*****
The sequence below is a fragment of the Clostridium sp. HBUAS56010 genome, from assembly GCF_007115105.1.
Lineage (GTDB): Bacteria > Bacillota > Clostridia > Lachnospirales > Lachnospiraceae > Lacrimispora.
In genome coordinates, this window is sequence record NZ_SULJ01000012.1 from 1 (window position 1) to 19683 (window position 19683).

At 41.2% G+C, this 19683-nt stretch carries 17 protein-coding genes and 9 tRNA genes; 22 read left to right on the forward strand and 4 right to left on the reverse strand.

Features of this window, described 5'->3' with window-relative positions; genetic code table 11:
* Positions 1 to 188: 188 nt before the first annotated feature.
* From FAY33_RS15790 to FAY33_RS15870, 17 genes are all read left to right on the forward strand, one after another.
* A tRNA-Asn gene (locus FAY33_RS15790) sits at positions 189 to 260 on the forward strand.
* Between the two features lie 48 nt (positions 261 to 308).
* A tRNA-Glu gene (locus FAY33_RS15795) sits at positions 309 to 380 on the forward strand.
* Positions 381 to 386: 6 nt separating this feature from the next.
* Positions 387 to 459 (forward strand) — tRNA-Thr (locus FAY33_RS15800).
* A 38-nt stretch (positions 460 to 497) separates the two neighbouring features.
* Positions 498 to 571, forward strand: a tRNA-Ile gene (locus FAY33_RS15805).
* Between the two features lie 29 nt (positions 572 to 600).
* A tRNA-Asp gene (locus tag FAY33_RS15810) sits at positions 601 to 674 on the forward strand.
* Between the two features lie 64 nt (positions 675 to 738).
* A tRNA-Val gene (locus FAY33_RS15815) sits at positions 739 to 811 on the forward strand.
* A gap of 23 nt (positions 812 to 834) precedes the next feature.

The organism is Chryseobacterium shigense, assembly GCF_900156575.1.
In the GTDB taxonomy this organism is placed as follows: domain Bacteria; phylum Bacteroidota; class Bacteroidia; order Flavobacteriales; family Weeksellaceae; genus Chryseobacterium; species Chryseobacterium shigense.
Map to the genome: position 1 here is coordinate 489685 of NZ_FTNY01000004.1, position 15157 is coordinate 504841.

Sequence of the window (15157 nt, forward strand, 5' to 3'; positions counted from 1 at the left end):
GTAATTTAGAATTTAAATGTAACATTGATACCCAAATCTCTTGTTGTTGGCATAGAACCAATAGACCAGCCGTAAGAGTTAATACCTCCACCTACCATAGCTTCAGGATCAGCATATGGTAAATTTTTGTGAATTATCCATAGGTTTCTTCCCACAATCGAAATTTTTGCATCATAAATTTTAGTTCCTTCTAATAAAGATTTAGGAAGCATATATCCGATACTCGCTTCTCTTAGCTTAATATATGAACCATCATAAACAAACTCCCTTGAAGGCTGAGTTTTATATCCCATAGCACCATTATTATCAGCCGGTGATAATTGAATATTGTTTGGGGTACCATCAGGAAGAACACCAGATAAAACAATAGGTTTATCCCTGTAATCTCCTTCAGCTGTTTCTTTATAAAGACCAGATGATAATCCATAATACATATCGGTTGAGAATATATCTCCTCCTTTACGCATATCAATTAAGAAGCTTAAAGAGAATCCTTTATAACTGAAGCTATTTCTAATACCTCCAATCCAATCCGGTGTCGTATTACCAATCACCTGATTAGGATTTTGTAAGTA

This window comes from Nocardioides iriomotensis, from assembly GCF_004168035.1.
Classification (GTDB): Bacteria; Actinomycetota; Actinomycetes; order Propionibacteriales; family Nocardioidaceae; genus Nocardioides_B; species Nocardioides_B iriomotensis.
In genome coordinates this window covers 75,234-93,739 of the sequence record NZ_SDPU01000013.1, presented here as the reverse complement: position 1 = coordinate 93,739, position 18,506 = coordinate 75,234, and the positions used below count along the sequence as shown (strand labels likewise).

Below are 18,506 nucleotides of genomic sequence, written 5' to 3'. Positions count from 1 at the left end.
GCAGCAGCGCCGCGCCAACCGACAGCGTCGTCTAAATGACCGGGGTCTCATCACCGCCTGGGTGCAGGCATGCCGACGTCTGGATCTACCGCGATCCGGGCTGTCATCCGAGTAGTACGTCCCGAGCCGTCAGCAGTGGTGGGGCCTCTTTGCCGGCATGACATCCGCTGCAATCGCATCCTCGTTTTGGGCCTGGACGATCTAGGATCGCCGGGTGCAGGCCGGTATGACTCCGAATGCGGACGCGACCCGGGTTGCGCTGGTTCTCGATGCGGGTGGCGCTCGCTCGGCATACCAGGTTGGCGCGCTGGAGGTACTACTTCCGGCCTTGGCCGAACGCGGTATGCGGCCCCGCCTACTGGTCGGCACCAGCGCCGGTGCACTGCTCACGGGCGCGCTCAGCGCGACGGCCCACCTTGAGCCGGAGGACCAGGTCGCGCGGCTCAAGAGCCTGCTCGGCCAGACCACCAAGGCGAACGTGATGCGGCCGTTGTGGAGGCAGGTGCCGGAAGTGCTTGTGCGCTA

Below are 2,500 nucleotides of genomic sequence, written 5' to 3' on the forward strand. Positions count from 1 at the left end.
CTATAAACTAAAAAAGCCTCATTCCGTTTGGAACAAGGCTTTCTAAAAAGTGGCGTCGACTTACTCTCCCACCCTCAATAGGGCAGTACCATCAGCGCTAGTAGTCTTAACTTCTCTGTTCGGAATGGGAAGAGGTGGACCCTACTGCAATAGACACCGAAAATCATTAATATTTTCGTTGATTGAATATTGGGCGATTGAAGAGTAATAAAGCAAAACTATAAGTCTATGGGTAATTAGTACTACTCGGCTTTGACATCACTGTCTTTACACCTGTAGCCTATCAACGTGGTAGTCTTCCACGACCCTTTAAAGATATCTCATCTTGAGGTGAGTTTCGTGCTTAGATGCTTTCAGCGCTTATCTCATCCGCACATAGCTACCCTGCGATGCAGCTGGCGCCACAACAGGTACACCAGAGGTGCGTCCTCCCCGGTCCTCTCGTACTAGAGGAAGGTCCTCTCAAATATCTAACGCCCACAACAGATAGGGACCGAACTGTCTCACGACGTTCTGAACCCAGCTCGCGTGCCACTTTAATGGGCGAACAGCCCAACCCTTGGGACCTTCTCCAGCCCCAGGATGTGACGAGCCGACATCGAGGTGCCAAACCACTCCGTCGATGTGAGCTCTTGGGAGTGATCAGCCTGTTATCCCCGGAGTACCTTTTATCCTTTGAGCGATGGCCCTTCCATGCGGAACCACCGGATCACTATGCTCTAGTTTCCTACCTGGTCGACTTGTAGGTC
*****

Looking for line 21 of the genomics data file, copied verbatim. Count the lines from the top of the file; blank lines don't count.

In the GTDB taxonomy this organism is placed as follows: domain Bacteria; phylum Bacteroidota; class Bacteroidia; order Flavobacteriales; family Weeksellaceae; genus Chryseobacterium; species Chryseobacterium shigense.